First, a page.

#### PROPOSITION 5.

About a given triangle to circumscribe a circle.

Let ABC be the given triangle; thus it is required to circumscribe a circle about the given triangle ABC.

Let the straight lines AB, AC be bisected at the points D, E [I. 10], and from the points D, E let DF, EF be drawn at right angles to AB, AC; they will then meet within the triangle ABC, or on the straight line BC, or outside BC.

First let them meet within at F, and let FB, FC, FA be joined.

Then, since AD is equal to DB, and DF is common and at right angles, therefore the base AF is equal to the base FB. [I. 4]

Similarly we can prove that

CF is also equal to AF;
so that FB is also equal to FC;
therefore the three straight lines FA, FB, FC are equal to one another.

Therefore the circle described with centre F and distance one of the straight lines FA, FB, FC will pass also through the remaining points, and the circle will have been circumscribed about the triangle ABC.

Let it be circumscribed, as ABC.

Next, let DF, EF meet on the straight line BC at F, as is the case in the second figure; and let AF be joined.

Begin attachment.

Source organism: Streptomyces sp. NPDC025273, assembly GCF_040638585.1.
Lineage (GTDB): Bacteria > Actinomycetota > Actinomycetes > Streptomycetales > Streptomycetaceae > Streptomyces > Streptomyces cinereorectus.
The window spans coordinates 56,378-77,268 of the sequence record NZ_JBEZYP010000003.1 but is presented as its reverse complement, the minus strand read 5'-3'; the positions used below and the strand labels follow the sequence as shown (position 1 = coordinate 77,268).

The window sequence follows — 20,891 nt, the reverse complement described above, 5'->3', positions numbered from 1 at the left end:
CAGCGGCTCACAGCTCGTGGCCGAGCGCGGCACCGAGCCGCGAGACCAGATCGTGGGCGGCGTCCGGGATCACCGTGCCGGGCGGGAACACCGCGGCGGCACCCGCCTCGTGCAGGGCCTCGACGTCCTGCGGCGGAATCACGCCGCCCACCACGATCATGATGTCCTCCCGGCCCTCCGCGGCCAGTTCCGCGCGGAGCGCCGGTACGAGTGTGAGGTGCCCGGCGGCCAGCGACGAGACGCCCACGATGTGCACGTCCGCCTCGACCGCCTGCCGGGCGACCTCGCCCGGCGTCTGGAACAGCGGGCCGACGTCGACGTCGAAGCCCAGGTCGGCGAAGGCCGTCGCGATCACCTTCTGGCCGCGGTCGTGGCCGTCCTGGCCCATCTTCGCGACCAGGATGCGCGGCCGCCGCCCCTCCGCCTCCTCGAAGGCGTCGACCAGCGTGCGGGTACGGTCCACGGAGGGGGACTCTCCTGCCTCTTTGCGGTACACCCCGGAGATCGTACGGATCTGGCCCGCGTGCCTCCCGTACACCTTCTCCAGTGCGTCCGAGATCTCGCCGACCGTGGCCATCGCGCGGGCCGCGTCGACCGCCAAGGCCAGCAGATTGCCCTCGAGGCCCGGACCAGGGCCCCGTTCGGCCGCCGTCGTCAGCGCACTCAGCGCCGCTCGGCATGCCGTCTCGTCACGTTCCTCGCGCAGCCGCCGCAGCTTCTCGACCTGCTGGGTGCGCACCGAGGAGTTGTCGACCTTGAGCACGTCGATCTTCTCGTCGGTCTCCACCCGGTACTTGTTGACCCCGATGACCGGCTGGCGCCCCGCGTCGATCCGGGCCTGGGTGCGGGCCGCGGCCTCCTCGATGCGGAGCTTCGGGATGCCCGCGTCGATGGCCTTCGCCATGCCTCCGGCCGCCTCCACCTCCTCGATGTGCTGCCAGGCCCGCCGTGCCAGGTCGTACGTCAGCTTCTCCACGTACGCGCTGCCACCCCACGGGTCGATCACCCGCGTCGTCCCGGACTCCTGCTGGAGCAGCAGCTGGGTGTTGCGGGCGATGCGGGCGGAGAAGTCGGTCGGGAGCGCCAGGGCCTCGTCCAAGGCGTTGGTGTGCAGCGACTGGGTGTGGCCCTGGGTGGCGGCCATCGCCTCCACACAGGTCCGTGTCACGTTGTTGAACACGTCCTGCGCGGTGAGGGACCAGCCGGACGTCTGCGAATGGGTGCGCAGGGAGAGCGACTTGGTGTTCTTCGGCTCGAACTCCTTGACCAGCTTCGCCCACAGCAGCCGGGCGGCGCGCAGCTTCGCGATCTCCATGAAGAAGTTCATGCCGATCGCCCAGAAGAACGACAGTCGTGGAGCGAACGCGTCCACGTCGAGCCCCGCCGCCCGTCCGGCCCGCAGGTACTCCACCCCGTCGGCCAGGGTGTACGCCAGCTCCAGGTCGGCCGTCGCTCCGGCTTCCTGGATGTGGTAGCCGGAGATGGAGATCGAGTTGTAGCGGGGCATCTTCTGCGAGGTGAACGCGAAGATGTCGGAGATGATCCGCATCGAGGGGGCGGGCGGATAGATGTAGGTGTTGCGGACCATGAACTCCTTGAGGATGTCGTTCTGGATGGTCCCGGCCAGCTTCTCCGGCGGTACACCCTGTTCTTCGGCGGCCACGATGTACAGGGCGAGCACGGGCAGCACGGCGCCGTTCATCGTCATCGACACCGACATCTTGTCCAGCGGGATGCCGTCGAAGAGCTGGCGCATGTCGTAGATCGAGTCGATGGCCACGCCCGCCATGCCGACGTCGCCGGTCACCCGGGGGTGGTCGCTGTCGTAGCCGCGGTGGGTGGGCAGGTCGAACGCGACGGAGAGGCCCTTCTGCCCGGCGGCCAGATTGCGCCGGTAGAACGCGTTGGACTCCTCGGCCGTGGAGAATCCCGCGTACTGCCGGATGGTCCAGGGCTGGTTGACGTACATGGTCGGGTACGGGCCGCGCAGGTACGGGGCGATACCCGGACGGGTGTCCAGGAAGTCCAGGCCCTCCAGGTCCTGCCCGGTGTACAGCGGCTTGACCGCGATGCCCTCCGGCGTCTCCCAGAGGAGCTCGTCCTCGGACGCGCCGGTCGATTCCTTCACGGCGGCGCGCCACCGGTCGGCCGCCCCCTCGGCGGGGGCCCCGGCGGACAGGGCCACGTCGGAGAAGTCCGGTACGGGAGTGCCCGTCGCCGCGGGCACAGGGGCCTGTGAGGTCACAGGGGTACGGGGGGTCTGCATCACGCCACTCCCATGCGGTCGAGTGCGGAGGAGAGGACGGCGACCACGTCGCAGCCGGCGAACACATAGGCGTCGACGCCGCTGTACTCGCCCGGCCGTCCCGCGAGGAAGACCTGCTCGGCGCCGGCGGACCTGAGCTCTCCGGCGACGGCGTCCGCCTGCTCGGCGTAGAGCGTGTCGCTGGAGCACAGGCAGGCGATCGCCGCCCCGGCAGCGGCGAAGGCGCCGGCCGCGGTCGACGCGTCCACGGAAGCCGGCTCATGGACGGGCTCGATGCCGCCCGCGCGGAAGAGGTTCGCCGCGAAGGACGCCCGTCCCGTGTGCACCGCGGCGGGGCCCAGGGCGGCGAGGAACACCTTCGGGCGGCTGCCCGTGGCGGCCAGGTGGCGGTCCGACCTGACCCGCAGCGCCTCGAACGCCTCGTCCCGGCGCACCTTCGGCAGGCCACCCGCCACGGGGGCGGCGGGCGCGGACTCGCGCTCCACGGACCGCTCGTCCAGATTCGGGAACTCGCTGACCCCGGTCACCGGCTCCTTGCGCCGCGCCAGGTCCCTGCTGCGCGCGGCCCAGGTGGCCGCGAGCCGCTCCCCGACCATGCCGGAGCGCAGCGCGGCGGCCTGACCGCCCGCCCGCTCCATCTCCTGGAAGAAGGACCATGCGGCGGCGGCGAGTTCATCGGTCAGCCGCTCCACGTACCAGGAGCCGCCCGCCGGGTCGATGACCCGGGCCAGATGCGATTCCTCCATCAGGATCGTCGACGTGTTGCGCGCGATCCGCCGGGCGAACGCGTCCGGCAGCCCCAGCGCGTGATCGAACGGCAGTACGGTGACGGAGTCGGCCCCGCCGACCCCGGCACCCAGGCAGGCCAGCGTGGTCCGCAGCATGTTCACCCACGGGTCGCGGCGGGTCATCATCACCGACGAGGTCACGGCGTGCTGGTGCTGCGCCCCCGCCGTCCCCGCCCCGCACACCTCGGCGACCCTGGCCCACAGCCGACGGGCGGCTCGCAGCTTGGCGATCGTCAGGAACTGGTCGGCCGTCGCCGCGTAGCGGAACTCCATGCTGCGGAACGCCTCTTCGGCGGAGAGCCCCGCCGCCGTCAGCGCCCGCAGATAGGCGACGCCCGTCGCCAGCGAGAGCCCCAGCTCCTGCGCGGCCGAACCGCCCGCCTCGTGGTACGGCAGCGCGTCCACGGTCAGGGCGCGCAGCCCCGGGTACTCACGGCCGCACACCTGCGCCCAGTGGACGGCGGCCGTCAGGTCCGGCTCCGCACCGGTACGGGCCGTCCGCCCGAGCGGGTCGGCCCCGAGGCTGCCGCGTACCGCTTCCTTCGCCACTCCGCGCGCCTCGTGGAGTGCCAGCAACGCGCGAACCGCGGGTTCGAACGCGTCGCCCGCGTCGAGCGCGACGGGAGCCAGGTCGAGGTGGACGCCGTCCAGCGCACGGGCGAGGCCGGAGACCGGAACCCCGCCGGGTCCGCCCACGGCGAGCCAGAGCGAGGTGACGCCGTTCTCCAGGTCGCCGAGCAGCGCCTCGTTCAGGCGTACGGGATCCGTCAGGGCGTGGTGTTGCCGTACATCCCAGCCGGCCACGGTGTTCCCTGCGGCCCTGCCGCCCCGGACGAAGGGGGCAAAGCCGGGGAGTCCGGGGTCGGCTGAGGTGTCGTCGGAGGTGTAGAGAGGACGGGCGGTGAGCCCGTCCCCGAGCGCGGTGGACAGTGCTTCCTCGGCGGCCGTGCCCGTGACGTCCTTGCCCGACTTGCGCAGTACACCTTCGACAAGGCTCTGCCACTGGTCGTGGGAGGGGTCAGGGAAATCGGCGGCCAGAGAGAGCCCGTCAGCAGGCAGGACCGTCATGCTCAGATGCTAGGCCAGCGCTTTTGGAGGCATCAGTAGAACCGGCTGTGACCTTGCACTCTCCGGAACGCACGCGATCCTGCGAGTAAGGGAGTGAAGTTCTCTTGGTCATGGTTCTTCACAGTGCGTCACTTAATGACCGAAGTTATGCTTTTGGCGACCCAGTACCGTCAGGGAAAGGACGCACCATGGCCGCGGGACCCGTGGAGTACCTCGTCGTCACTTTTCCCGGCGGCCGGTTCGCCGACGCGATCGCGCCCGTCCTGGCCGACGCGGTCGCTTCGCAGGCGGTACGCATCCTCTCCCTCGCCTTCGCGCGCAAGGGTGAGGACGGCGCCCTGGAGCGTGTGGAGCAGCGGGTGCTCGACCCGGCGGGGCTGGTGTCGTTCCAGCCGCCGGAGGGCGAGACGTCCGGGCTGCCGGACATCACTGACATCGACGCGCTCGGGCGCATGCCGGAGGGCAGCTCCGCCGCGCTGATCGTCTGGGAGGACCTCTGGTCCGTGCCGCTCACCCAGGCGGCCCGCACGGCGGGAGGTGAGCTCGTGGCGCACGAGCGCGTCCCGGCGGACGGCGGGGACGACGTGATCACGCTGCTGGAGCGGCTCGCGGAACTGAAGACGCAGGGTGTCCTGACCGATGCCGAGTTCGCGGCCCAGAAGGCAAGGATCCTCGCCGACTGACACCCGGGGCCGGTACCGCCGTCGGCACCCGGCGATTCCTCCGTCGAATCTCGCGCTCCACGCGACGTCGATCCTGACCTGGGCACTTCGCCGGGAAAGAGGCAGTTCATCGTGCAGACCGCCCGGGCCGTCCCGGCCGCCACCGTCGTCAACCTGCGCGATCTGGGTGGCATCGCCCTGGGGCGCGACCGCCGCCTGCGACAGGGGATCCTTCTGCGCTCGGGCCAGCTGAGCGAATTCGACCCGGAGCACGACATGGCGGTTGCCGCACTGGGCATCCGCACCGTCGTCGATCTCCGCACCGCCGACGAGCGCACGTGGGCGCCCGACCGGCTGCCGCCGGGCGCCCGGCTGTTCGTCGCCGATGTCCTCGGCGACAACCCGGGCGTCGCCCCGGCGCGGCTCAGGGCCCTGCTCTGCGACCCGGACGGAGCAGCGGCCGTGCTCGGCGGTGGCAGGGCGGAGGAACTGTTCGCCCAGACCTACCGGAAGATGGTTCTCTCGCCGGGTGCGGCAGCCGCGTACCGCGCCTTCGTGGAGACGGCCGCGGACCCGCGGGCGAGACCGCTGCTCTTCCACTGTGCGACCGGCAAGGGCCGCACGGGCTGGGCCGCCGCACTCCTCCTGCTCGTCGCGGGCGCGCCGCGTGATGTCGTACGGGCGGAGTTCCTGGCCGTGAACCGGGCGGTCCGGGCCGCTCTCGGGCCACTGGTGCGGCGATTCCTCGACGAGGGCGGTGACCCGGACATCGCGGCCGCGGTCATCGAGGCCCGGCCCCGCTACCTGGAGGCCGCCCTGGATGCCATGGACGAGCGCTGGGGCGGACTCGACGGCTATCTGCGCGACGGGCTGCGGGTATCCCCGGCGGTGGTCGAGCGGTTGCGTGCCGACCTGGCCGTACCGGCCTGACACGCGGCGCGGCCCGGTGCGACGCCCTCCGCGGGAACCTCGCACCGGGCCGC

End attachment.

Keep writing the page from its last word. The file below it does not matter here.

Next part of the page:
Then, similarly, we shall prove that the point F is the centre of the circle circumscribed about the triangle ABC.

Again, let DF, EF meet outside the triangle ABC at F, as is the case in the third figure, and let AF, BF, CF be joined.

Then again, since AD is equal to DB, and DF is common and at right angles, therefore the base AF is equal to the base BF. [I. 4]

Similarly we can prove that

CF is also equal to AF;
so that BF is also equal to FC; therefore the circle described with centre F and distance one of the straight lines FA, FB, FC will pass also through the remaining points, and will have been circumscribed about the triangle ABC.

Therefore about the given triangle a circle has been circumscribed. Q. E. F.

And it is manifest that, when the centre of the circle falls within the triangle, the angle BAC, being in a segment greater than the semicircle, is less than a right angle; when the centre falls on the straight line BC, the angle BAC, being in a semicircle, is right; and when the centre of the circle falls outside the triangle, the angle BAC, being in a segment less than the semicircle, is greater than a right angle. [III. 31]